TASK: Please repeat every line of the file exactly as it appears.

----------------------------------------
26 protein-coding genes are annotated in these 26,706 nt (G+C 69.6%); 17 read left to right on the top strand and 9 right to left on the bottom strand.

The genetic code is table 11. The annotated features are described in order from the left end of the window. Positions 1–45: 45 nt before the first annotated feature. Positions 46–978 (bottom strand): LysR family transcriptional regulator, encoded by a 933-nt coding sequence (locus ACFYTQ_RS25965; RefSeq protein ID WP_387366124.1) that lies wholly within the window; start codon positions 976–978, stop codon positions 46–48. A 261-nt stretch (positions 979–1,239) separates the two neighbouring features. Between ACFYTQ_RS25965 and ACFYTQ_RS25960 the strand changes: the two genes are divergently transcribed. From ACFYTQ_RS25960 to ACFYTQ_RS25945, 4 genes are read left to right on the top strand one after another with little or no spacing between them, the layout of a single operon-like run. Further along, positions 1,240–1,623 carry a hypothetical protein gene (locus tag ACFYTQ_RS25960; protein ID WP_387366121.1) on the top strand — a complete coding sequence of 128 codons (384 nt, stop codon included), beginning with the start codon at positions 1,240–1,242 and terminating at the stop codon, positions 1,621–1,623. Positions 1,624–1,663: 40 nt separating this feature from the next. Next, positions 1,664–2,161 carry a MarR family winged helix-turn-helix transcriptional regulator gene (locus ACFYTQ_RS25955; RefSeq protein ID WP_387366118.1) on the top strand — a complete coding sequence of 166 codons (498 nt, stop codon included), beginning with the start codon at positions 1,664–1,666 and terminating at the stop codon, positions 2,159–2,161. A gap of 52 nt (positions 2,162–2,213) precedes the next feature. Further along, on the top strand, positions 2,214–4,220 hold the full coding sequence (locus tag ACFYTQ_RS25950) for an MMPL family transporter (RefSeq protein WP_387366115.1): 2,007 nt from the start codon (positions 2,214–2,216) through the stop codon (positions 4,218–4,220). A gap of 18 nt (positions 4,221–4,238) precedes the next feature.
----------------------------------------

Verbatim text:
26 protein-coding genes are annotated in these 26,706 nt (G+C 69.6%); 17 read left to right on the top strand and 9 right to left on the bottom strand.

The genetic code is table 11. The annotated features are described in order from the left end of the window. Positions 1–45: 45 nt before the first annotated feature. Positions 46–978 (bottom strand): LysR family transcriptional regulator, encoded by a 933-nt coding sequence (locus ACFYTQ_RS25965; RefSeq protein ID WP_387366124.1) that lies wholly within the window; start codon positions 976–978, stop codon positions 46–48. A 261-nt stretch (positions 979–1,239) separates the two neighbouring features. Between ACFYTQ_RS25965 and ACFYTQ_RS25960 the strand changes: the two genes are divergently transcribed. From ACFYTQ_RS25960 to ACFYTQ_RS25945, 4 genes are read left to right on the top strand one after another with little or no spacing between them, the layout of a single operon-like run. Further along, positions 1,240–1,623 carry a hypothetical protein gene (locus tag ACFYTQ_RS25960; protein ID WP_387366121.1) on the top strand — a complete coding sequence of 128 codons (384 nt, stop codon included), beginning with the start codon at positions 1,240–1,242 and terminating at the stop codon, positions 1,621–1,623. Positions 1,624–1,663: 40 nt separating this feature from the next. Next, positions 1,664–2,161 carry a MarR family winged helix-turn-helix transcriptional regulator gene (locus ACFYTQ_RS25955; RefSeq protein ID WP_387366118.1) on the top strand — a complete coding sequence of 166 codons (498 nt, stop codon included), beginning with the start codon at positions 1,664–1,666 and terminating at the stop codon, positions 2,159–2,161. A gap of 52 nt (positions 2,162–2,213) precedes the next feature. Further along, on the top strand, positions 2,214–4,220 hold the full coding sequence (locus tag ACFYTQ_RS25950) for an MMPL family transporter (RefSeq protein WP_387366115.1): 2,007 nt from the start codon (positions 2,214–2,216) through the stop codon (positions 4,218–4,220). A gap of 18 nt (positions 4,221–4,238) precedes the next feature.